When it comes to handling a massive community emergency, two of the men in charge of maintaining regional emergency preparedness say they believe this area is in good shape.
But both Kelowna fire chief Jeff Carlisle and his deputy chief Jason Brolund say despite that, learning lessons from others who have dealt with large-scale emergencies is always a good idea.
“It’s an opportunity to challenge the people in this room to think bigger about what is now in place,” said Brolund.
One Thursday, he and others in the field of emergency response in the Okanagan heard directly from the man in charge of one of Canada’s biggest recent emergency responses, the flooding that his Calgary last summer.
Calgary fire chief Bruce Burrell made a presentation about the massive response to the flooding that crippled Calgary and the astounding and speedy response by the entire Calgary community.
Dealing with unprecedented high water levels in both the Bow and Elbow rivers—which pass through Calgary and several other southern Alberta towns—emergency personnel there had to evacuate more than 80,000 people from 32 communities when the flooding hit.
And, according to Burrell, emergency responders had little time to react.
He said in the span of just 45 minutes on June 20, 2013, flows on the Bow River rose from 700-cubic-metres-per-second to 1,750-cubic-metres-per-second.
Over the course of the next 15 days, the Calgary emergency operations centre dealt with not only the effects of the flooding but seven other major incidents, including the derailment of a train carrying flammable materials on a bridge weakened by the flood waters and damage to a gas main by rocks violently moved by the rapidly moving waters.
“On a regular day, that alone would have prompted us to open up the EOC,” he said.
Unlike when Kelowna dealt with its wildfire emergency in 2003, the web-based social media service Twitter played a major role in getting information out to the public in Calgary.
Burrell said his EOC had 24 people dealing with social media round the clock for 15 days straight.
He said it was important not only to get information out but also to know what the public was saying.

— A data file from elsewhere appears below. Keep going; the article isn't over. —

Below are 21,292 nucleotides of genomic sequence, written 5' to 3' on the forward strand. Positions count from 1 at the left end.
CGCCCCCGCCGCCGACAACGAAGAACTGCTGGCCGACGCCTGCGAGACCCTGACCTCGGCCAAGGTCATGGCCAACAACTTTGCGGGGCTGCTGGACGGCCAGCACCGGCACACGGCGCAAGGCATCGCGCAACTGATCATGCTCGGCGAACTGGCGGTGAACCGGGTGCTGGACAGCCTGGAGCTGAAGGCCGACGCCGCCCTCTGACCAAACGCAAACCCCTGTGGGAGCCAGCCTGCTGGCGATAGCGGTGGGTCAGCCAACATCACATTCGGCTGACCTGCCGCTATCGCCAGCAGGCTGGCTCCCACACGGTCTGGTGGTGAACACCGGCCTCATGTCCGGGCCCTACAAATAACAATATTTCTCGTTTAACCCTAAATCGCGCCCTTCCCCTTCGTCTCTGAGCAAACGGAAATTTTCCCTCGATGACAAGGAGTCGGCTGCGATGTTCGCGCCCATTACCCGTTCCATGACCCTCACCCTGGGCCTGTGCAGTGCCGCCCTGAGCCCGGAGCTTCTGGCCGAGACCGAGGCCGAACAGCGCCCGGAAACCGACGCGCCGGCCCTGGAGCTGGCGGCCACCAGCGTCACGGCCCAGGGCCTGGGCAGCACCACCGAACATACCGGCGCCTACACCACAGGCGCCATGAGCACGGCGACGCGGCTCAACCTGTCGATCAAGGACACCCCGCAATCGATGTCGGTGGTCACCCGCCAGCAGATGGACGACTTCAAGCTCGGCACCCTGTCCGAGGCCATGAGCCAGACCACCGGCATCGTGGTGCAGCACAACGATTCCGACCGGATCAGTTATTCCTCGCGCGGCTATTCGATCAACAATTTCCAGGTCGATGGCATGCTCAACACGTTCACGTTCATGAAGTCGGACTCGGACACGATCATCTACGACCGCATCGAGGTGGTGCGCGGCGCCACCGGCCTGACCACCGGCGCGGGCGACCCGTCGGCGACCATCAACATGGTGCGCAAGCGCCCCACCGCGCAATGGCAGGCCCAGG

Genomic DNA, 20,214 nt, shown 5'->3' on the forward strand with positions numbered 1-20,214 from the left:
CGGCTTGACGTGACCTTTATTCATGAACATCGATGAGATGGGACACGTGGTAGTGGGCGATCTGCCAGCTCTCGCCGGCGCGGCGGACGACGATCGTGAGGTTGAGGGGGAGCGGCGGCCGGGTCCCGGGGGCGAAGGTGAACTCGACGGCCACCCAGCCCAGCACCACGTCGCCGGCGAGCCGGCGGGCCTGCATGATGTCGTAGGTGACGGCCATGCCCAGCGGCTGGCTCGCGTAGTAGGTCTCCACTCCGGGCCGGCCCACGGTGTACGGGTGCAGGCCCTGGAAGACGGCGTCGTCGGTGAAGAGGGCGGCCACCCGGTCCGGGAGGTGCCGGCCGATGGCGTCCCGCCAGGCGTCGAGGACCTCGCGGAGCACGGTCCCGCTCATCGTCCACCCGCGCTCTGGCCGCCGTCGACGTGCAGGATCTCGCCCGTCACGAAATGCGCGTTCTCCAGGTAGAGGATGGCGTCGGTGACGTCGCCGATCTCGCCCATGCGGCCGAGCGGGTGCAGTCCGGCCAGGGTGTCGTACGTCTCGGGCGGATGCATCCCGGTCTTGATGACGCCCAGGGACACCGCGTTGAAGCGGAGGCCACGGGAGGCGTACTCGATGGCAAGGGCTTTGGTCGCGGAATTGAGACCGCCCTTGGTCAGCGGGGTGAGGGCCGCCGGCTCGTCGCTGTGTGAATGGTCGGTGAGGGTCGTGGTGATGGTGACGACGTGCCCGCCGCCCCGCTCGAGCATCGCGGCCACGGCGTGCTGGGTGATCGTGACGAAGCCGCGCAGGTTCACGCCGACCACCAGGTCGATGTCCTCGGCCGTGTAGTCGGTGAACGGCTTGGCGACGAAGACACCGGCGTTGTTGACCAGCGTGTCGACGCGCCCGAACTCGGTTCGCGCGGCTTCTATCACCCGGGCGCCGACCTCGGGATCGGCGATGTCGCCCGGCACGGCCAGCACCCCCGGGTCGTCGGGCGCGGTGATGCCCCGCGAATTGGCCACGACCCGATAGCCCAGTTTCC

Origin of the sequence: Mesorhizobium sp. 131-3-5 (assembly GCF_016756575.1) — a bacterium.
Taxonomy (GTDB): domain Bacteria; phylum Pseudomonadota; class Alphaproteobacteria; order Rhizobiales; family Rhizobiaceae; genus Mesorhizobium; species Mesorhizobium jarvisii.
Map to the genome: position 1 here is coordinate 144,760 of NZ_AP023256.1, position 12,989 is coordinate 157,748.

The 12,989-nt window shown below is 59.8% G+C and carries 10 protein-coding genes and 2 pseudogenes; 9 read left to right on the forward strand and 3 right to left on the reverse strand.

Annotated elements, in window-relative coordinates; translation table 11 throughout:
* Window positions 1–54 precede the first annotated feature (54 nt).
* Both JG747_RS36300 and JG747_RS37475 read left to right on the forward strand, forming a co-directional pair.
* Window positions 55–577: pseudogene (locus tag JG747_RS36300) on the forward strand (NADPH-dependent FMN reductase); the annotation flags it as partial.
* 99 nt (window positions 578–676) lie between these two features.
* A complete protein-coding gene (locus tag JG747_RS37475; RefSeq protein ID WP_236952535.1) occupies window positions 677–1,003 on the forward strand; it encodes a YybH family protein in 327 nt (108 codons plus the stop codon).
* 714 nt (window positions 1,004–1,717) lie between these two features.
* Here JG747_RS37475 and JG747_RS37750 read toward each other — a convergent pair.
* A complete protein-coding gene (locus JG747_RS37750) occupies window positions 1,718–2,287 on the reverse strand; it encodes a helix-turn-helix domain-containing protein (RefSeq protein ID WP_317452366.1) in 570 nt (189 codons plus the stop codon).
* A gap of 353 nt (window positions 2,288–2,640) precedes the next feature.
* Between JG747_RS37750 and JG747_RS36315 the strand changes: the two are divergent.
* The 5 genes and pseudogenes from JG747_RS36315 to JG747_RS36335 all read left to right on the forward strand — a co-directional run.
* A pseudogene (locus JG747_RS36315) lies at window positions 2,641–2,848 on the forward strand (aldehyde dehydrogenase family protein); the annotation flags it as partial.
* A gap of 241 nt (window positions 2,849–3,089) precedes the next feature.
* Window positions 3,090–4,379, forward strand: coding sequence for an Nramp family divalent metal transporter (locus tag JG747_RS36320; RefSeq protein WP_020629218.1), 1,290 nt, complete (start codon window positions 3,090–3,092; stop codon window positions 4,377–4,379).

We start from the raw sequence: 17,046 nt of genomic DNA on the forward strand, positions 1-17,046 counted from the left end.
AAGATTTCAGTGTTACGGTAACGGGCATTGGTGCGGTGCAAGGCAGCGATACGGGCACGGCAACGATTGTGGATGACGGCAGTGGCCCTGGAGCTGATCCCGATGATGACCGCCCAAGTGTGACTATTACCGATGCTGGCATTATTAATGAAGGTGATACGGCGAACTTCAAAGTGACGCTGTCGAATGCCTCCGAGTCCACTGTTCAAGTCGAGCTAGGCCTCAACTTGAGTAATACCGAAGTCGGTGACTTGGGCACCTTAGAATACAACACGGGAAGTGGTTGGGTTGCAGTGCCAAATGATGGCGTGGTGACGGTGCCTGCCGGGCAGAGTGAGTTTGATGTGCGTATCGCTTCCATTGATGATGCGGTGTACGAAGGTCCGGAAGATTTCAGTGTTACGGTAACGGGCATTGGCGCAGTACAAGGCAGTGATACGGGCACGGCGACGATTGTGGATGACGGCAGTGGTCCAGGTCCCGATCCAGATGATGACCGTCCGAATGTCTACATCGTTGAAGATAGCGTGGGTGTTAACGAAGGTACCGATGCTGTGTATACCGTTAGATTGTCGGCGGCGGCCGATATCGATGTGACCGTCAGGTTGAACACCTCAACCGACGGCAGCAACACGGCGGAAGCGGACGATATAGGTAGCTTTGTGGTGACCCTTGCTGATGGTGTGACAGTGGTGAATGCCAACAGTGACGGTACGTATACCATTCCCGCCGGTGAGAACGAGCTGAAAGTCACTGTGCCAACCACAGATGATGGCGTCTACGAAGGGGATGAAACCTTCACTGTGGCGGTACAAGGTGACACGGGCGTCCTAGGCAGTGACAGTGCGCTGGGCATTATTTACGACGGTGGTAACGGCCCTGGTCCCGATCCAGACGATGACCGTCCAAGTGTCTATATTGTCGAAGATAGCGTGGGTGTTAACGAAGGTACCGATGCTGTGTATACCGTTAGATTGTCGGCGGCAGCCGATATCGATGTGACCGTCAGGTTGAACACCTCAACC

Brolund said that is one of the biggest lessons this area can learn from what happened in Calgary—how to use social media to keep the public informed in times of emergency and to help responders know what it happening.
In the Calgary situation, about 10 per cent of the that city’s population was affected by the flooding but the entire community came together to not only help deal with it.
Burrell showed a photo of a sign he said summed up the community response in Calgary last summer. It was painted on a piece of plywood wood and nailed to a tree in yard of an elderly couple who lost everything.
It simply said “We lost some stuff. We gained a community. Thank you.”
Burrell said an estimated $228 million was spend over the main 15-day period dealing with fighting the flooding, 90 per cent of which has been recovered from the province of Alberta. But he said when all the damage costs are tallied up, the cost of the flooding and damage could hit as high as $5 billion. An estimated $1.7 billion has already been paid out to home owners and business by insurance companies.
Burrell said while there were plenty of lessons learned despite the fact Calgary, as well as many of its individual organizations and facilities, already had emergency preparedness plans in place, one of the biggest messages he has for other communities preparing for their own possible future large-scale problems is to be ready for the unexpected.
In Calgary, not only were there other issues to contend with such as the seven other serious incidents, but there were on-the-ground problems no one expected as well.
Early in the flooding, water was rising so fast that while police officers and firefighters were evacuating buildings, police cars and firetrucks parked outside were being damaged by the water.
The police department lost 42 police cruisers to the flood waters, and while the firetrucks, being bigger, could be pulled out, they had to be quickly taken into the shop and fixed because their engines and transmissions had filled with water.
Extensive plans had to be put into action to deal with evacuating and housing people during the flooding, returning them to the homes after, dealing with debris after the waters receded, restoring utilities like electricity, gas and other utilities and maintaining health and safety.
Carlisle said here in the Central Okanagan, major preparedness exercises are done yearly to keep abreast of not only ongoing changes that will affect future responses, but also to hone the latest tactics for dealing with large-scale emergencies.
“We have experience and we are well-prepared but that does not mean we can’t stop trying to learn more,” he said.